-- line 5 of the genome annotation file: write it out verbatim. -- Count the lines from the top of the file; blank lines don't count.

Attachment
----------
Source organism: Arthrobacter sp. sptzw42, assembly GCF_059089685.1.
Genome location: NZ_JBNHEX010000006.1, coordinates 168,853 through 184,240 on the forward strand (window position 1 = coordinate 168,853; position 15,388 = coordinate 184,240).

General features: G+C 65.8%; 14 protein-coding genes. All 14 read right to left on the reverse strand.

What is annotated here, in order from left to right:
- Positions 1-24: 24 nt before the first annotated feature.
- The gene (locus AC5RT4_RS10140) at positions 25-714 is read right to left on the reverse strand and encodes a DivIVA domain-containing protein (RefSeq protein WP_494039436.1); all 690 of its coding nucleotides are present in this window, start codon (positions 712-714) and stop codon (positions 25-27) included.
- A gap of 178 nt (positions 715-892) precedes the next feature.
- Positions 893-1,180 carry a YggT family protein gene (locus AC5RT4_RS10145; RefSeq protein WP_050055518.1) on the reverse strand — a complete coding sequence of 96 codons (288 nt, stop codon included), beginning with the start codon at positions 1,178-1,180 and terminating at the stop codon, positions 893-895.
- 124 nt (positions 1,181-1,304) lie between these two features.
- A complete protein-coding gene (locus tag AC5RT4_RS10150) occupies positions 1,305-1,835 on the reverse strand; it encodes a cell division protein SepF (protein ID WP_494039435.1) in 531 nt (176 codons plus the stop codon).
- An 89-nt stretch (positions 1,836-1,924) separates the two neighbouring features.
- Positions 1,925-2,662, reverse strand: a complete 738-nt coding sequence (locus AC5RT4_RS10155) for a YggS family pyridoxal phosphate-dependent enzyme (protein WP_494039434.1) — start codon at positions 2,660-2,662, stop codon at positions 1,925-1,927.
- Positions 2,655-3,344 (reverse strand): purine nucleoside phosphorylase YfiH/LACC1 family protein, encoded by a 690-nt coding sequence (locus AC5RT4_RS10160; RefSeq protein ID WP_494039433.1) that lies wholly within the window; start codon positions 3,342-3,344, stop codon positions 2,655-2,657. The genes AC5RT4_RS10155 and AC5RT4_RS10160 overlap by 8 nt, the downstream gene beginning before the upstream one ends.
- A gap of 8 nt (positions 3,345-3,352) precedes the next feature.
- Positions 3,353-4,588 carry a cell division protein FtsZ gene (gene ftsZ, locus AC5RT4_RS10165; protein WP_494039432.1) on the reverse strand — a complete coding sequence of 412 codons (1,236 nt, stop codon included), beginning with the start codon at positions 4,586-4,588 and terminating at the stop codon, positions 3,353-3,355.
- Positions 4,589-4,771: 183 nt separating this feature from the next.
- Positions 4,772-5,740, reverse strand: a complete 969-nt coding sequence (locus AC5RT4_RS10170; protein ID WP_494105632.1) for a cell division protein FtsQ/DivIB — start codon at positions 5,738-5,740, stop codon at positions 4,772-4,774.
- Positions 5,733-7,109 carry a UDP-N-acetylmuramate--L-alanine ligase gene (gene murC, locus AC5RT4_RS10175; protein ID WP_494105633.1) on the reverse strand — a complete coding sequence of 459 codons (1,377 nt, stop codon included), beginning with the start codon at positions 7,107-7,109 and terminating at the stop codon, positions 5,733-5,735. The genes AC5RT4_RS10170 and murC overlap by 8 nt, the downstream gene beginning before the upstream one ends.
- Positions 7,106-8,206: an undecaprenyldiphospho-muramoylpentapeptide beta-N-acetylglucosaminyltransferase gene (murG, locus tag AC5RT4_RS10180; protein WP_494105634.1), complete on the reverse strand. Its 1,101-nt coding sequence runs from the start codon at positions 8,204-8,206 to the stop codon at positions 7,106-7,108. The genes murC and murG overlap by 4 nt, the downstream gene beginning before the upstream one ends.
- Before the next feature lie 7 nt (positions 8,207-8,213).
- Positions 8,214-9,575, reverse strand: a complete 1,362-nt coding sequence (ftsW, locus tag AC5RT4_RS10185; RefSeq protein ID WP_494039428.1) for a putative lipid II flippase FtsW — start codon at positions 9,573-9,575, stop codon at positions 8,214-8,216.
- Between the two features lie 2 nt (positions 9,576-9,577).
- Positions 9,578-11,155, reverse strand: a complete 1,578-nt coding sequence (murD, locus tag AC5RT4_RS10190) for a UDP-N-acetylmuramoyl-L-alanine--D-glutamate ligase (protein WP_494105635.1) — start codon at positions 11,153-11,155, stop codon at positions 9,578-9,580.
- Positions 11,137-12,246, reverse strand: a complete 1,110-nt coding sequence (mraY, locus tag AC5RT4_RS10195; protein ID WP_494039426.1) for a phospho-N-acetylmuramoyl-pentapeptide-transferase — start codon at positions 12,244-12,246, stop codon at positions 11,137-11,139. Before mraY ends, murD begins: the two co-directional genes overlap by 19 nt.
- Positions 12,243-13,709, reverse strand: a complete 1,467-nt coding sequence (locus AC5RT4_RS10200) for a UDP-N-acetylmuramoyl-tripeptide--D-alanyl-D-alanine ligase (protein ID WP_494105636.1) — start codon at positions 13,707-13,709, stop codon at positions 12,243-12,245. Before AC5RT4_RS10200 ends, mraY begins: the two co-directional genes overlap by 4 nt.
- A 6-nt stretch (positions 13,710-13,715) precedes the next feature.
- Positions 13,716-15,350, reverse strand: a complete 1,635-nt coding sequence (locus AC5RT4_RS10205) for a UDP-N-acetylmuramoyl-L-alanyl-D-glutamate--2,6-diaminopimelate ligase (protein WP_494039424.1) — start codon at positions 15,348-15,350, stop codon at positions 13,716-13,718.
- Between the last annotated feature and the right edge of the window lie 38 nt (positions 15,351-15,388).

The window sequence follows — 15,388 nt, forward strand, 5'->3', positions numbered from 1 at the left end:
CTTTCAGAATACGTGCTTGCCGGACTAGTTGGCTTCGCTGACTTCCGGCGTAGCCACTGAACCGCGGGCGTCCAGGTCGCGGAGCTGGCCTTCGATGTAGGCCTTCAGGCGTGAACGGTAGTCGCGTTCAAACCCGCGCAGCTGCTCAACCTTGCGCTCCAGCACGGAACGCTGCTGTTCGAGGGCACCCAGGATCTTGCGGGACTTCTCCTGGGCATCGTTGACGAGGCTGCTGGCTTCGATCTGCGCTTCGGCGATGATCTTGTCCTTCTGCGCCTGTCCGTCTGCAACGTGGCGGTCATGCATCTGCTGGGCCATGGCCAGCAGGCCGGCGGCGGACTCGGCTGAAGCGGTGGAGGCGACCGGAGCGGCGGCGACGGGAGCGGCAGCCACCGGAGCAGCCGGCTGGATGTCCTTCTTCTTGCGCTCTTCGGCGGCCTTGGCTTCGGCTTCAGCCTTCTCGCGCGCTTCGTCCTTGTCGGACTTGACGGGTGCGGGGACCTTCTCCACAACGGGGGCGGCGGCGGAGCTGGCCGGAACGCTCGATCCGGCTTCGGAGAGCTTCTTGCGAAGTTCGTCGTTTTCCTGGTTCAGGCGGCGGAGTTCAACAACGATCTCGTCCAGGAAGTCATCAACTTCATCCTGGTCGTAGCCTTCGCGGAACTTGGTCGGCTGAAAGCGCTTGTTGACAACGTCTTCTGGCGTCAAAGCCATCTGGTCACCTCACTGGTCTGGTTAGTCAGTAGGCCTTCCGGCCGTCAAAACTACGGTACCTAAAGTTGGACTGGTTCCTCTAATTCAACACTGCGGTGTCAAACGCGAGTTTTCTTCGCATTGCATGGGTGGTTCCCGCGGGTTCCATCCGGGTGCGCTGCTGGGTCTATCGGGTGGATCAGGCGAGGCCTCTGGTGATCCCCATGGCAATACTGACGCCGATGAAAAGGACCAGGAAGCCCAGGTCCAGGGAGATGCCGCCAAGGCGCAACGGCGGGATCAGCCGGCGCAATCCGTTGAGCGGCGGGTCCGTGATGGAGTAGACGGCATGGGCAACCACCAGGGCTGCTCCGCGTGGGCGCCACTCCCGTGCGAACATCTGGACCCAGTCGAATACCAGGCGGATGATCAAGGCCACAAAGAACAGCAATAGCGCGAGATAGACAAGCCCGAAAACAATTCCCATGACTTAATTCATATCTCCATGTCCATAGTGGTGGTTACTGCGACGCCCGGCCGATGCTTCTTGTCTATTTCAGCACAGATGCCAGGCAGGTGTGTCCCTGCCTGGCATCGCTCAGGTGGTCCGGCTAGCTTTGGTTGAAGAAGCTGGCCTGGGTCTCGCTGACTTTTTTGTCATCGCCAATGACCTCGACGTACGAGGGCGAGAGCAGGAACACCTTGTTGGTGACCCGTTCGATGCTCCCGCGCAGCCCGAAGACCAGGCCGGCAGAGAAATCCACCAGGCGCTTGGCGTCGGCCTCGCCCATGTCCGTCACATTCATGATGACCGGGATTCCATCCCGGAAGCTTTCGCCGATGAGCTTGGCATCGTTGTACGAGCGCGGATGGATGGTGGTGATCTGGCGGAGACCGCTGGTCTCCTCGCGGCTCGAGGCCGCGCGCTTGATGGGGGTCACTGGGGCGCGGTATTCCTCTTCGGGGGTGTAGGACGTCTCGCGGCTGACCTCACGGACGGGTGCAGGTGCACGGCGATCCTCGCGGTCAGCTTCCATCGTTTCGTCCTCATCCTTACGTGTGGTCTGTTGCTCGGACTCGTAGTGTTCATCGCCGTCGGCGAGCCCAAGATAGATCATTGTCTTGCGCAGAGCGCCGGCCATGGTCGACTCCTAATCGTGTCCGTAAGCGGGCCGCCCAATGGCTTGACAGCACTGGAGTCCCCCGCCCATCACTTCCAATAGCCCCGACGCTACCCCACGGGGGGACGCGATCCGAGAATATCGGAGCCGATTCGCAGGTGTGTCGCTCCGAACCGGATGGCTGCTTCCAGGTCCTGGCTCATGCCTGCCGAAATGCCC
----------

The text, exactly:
- Positions 1-24: 24 nt before the first annotated feature.